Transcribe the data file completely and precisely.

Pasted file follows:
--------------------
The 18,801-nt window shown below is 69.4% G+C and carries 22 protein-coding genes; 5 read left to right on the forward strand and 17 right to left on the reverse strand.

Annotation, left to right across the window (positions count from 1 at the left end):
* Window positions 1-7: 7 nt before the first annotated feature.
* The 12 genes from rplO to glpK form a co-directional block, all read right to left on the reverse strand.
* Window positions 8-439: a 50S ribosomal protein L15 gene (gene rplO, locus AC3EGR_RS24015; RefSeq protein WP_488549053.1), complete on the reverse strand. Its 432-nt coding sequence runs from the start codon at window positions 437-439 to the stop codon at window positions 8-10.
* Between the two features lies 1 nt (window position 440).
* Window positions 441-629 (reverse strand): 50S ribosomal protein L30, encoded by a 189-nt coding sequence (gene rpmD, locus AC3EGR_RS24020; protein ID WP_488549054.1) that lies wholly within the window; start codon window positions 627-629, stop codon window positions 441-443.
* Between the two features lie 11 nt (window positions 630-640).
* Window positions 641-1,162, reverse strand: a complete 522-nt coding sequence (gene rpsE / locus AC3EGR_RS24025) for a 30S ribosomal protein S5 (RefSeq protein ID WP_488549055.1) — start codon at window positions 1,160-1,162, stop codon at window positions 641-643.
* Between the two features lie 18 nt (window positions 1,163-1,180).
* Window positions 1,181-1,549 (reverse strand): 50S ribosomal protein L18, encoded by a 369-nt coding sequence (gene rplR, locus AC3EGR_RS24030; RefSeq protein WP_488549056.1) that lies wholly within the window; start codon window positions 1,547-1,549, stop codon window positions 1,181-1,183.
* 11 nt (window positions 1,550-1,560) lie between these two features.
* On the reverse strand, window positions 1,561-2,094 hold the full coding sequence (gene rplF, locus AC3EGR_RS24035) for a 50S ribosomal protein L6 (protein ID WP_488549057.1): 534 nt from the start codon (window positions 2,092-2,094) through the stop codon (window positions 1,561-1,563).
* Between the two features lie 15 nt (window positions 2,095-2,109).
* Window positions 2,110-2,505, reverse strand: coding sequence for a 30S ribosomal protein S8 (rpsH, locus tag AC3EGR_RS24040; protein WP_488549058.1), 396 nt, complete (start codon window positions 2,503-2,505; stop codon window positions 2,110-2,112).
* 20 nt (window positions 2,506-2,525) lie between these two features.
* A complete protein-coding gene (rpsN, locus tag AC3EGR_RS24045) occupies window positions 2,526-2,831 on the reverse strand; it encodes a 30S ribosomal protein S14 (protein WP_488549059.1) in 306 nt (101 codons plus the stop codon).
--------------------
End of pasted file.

The 18,801-nt window shown below is 69.4% G+C and carries 22 protein-coding genes; 5 read left to right on the forward strand and 17 right to left on the reverse strand.

Annotation, left to right across the window (positions count from 1 at the left end):
* Window positions 1-7: 7 nt before the first annotated feature.
* The 12 genes from rplO to glpK form a co-directional block, all read right to left on the reverse strand.
* Window positions 8-439: a 50S ribosomal protein L15 gene (gene rplO, locus AC3EGR_RS24015; RefSeq protein WP_488549053.1), complete on the reverse strand. Its 432-nt coding sequence runs from the start codon at window positions 437-439 to the stop codon at window positions 8-10.
* Between the two features lies 1 nt (window position 440).
* Window positions 441-629 (reverse strand): 50S ribosomal protein L30, encoded by a 189-nt coding sequence (gene rpmD, locus AC3EGR_RS24020; protein ID WP_488549054.1) that lies wholly within the window; start codon window positions 627-629, stop codon window positions 441-443.
* Between the two features lie 11 nt (window positions 630-640).
* Window positions 641-1,162, reverse strand: a complete 522-nt coding sequence (gene rpsE / locus AC3EGR_RS24025) for a 30S ribosomal protein S5 (RefSeq protein ID WP_488549055.1) — start codon at window positions 1,160-1,162, stop codon at window positions 641-643.
* Between the two features lie 18 nt (window positions 1,163-1,180).
* Window positions 1,181-1,549 (reverse strand): 50S ribosomal protein L18, encoded by a 369-nt coding sequence (gene rplR, locus AC3EGR_RS24030; RefSeq protein WP_488549056.1) that lies wholly within the window; start codon window positions 1,547-1,549, stop codon window positions 1,181-1,183.
* 11 nt (window positions 1,550-1,560) lie between these two features.
* On the reverse strand, window positions 1,561-2,094 hold the full coding sequence (gene rplF, locus AC3EGR_RS24035) for a 50S ribosomal protein L6 (protein ID WP_488549057.1): 534 nt from the start codon (window positions 2,092-2,094) through the stop codon (window positions 1,561-1,563).
* Between the two features lie 15 nt (window positions 2,095-2,109).
* Window positions 2,110-2,505, reverse strand: coding sequence for a 30S ribosomal protein S8 (rpsH, locus tag AC3EGR_RS24040; protein WP_488549058.1), 396 nt, complete (start codon window positions 2,503-2,505; stop codon window positions 2,110-2,112).
* 20 nt (window positions 2,506-2,525) lie between these two features.
* A complete protein-coding gene (rpsN, locus tag AC3EGR_RS24045) occupies window positions 2,526-2,831 on the reverse strand; it encodes a 30S ribosomal protein S14 (protein WP_488549059.1) in 306 nt (101 codons plus the stop codon).